Now that under the April 2015 flexibilities the member can (where scheme rules allow) flexibly access his whole pension rights in one or more capital amounts, there is a risk that a former spouse may be disenfranchised (or find that expected income or capital entitlement may be changed).

DWP’s proposed solution is that scheme trustees be obliged to notify the former spouse on receipt of the member’s application to access benefits flexibly. However, there are practical problems here: for instance, whether the scheme trustees have a current address for the former spouse, and what the former spouse can usefully do even if successfully notified. The DWP envisage the former spouse taking legal advice and/or applying to the Court. In practice, costs will be a barrier to these steps. A better solution needs to be found.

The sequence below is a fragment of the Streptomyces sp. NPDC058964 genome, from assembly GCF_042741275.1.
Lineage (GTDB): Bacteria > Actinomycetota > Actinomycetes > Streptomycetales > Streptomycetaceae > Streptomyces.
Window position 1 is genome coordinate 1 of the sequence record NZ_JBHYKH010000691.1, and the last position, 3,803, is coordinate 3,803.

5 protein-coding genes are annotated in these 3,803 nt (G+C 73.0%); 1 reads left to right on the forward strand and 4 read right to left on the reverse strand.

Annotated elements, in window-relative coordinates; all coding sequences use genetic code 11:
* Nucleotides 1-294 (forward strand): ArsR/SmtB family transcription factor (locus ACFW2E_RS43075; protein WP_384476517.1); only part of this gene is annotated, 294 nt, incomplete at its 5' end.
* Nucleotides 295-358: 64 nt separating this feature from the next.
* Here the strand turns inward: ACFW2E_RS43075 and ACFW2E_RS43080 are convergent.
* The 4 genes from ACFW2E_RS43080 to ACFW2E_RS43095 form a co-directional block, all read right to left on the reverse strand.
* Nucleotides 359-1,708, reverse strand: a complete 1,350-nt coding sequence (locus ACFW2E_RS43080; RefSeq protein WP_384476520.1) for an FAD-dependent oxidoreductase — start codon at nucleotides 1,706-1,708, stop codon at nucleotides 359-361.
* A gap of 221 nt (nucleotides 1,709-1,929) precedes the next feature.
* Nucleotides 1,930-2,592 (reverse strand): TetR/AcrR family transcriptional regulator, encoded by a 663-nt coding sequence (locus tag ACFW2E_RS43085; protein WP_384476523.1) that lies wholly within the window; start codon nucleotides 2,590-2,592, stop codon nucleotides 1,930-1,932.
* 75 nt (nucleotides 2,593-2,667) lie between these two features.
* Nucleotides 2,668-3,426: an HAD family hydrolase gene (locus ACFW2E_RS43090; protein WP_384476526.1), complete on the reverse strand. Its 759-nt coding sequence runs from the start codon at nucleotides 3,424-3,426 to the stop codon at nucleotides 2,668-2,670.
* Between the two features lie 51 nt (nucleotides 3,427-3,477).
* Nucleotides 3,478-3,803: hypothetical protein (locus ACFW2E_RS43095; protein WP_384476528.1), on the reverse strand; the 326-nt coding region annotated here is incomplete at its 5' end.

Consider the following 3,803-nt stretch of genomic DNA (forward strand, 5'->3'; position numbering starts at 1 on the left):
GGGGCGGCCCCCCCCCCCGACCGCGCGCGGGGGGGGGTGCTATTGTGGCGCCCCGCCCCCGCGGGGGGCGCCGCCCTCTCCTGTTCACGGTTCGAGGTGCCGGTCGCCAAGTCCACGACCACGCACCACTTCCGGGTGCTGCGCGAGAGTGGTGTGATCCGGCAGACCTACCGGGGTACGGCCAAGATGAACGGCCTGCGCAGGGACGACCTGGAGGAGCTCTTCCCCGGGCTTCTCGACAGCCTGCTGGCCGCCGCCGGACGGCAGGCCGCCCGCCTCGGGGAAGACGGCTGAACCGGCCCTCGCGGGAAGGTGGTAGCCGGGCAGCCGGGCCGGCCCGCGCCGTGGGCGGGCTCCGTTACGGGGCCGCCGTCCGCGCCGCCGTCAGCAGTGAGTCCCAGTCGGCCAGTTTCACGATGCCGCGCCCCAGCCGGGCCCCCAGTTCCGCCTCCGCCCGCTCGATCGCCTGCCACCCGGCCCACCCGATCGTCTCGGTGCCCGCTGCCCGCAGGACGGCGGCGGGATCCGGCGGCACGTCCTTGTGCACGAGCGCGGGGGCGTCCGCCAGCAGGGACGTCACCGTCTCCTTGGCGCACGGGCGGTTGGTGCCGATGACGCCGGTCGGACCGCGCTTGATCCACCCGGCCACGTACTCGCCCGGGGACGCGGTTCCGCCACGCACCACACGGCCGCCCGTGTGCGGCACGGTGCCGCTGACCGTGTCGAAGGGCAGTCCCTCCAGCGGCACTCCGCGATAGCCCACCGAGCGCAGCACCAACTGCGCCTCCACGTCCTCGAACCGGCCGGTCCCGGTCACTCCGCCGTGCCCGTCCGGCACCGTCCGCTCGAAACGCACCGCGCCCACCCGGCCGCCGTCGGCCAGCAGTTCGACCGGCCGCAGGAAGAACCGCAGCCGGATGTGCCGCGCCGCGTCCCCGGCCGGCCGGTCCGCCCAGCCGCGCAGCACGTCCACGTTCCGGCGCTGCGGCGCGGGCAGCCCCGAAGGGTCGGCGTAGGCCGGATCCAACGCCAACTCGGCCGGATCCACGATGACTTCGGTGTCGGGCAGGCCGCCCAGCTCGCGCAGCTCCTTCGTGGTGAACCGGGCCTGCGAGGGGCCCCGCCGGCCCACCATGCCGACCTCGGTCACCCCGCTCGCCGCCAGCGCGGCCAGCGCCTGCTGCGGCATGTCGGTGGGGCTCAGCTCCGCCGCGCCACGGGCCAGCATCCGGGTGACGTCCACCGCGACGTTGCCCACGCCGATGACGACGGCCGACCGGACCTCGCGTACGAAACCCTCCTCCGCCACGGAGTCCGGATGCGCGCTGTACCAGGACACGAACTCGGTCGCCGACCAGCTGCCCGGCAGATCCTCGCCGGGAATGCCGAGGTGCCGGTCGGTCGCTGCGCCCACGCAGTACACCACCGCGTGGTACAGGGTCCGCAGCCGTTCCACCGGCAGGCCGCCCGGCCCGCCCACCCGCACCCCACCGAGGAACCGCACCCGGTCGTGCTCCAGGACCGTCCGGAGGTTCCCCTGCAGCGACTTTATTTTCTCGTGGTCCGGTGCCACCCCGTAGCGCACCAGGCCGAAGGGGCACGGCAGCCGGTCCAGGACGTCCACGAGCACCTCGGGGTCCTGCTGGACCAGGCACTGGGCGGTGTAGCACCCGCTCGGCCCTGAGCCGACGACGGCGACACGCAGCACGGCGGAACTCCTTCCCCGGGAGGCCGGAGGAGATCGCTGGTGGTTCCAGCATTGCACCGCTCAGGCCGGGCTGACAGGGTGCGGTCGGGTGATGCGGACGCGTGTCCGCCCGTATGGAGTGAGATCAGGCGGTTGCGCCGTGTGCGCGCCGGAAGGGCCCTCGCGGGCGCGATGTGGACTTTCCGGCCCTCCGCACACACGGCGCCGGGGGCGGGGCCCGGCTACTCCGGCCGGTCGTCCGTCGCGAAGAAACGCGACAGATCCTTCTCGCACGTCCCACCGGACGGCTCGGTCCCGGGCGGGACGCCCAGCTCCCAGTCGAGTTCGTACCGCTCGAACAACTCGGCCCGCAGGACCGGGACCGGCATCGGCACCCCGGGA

• Pension sharing and the ‘advice’ requirement on transfers

Where DB benefits exceed £30,000 in value the member must obtain independent financial advice before transferring benefits to a DC arrangement. However, at present this is not required where a spouse has been awarded a pension credit on divorce, retained the credit within the scheme (where the scheme permits this) and subsequently wishes to transfer out of the scheme. DWP propose that in these circumstances the ‘advice’ requirement should apply.

Whilst this seems sensible, the fact that no ‘advice’ requirement applies if the (former) spouse chooses an external transfer on implementation of the pension sharing order is anomalous. In principle both situations should be treated the same for the ‘advice’ requirement.

Is there something fishy going on here?